I saw The Wailing yesterday, a film by Na Hong-jin and the ending was very confusing to me.
- Who really was the girl in white?
- Why did the shaman have the photos of the Japanese old man?
- Why isn't Jong-Goo dead at the end?
Obviously, this is really spoiler-y, which the subject header itself should make clear. Keep in mind that the characters are allegorical, but not strictly so, which makes for a richer (or more muddled, depending on your point of view) variety of interpretations.
The Girl in White was Jesus/God/the good guy. Your first clue is that she's throwing stones at Jong Goo. ("Let he who is without sin cast the first stone.") At the end, she gives Jong Goo a test of faith (which he fails), asking him to believe her without seeing. That's why all her protections shrivel up when he returns to the family compound.
Taking pictures in the movie is a metaphor for capturing souls. That's why Japanese guy has all the pictures, and why he takes the priest's picture at the end. The Japanese guy is, like, the anti-Jesus: He really is the devil, or the devil's incarnation, but note that he goes through very Jesus-like experiences with stonings and what-not. The Shaman, I would say, is trying to wrangle the devil, hence the picture.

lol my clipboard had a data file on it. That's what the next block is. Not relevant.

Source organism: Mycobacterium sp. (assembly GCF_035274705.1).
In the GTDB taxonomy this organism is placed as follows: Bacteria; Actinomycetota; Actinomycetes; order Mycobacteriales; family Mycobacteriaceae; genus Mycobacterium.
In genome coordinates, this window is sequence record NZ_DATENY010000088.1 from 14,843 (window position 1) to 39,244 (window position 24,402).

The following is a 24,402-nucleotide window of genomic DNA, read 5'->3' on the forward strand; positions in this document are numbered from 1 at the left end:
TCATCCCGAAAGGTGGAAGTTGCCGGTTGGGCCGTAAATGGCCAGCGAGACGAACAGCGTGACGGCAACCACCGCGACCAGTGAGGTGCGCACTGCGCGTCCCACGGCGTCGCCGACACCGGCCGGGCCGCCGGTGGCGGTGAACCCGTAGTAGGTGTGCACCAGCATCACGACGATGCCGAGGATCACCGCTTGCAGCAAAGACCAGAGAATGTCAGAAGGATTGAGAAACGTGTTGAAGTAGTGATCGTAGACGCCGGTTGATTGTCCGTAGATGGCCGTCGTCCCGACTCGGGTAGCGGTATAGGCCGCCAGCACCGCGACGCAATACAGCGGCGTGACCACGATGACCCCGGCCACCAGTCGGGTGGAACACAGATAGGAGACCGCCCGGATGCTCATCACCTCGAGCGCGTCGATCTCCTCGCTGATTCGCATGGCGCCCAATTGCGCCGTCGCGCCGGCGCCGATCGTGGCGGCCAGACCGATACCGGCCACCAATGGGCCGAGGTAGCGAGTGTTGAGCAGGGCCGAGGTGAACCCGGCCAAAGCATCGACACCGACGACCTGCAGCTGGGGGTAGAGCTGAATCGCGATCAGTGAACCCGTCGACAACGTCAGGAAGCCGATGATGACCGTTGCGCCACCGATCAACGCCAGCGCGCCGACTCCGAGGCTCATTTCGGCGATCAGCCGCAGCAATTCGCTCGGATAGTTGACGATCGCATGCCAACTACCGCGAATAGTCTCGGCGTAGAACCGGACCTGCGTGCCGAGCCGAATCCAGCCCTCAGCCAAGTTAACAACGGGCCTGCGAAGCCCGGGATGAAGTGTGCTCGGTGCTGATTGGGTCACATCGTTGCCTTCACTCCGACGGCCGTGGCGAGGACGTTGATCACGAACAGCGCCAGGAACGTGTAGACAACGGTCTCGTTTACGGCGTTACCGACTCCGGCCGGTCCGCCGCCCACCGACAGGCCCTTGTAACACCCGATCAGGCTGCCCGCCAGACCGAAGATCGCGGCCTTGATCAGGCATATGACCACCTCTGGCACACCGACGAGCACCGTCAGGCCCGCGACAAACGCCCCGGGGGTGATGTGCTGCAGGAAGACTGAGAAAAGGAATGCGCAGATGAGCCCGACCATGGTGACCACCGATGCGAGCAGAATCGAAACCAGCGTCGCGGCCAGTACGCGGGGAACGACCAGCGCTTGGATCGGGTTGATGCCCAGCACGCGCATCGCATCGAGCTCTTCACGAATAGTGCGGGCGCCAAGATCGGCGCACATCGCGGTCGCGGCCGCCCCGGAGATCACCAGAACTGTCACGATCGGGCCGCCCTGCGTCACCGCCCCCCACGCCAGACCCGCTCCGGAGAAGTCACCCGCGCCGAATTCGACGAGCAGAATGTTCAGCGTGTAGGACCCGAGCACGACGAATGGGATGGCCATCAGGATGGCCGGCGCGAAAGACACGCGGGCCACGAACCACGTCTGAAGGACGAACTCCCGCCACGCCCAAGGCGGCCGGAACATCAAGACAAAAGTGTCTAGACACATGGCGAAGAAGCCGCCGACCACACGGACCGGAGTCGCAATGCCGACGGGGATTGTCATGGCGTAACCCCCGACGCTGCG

Why would Jong-Goo be dead? The devil seems to prefer making his vicitms insane, and murderous. None of those he possessed died right away. Preusmably he does not live well or long after the final scene.
Source: An interview with the director which I cannot find, dammit! I'll post as soon as find it!
Update: Here's an IMDB thread which excerpts the same interview I read though without linking it.
Here is my interpretation.
1) It's a battle between the girl in white (good) and the old Japanese guy (evil) for the soul of the villagers.
2) The shaman is actually working for the Japanese guy (devil) because there are four important clues (a-d):
2a) the white Japanese underwear that he wore in 1 scene, which is the same underwear the Japanese man wears.
2b) his ritual was targeting the little girl, as the girl's pain corresponds to the shaman hammering the nail. The Japanese man also was in pain during Shaman's ritual, but these two were not connected, as there was one scene showing the girl in white (source of pain for the Japanese man) near the Japanese man during the ritual. The director made the two rituals parallel to make it seem that the shaman was targeting the Japanese man.
2c) Shaman meets the girl in white and vomits blood and white pukes, a strong indication of impurity. (also, any normal person would probably faint after vomiting so much blood and body content...suggesting the shaman is not just a normal person. Also, there was another murder scene in the movie, where the yard of the residence has ritual setups, suggesting the shaman's ritual did not work
2d) Another strong clue that the shaman is working for the Japanese man is that at the end of the movie, he has a box of pictures of the victims. The Japanese man claims that he has burnt them. In reality, he has given them to the Shaman for safekeeping.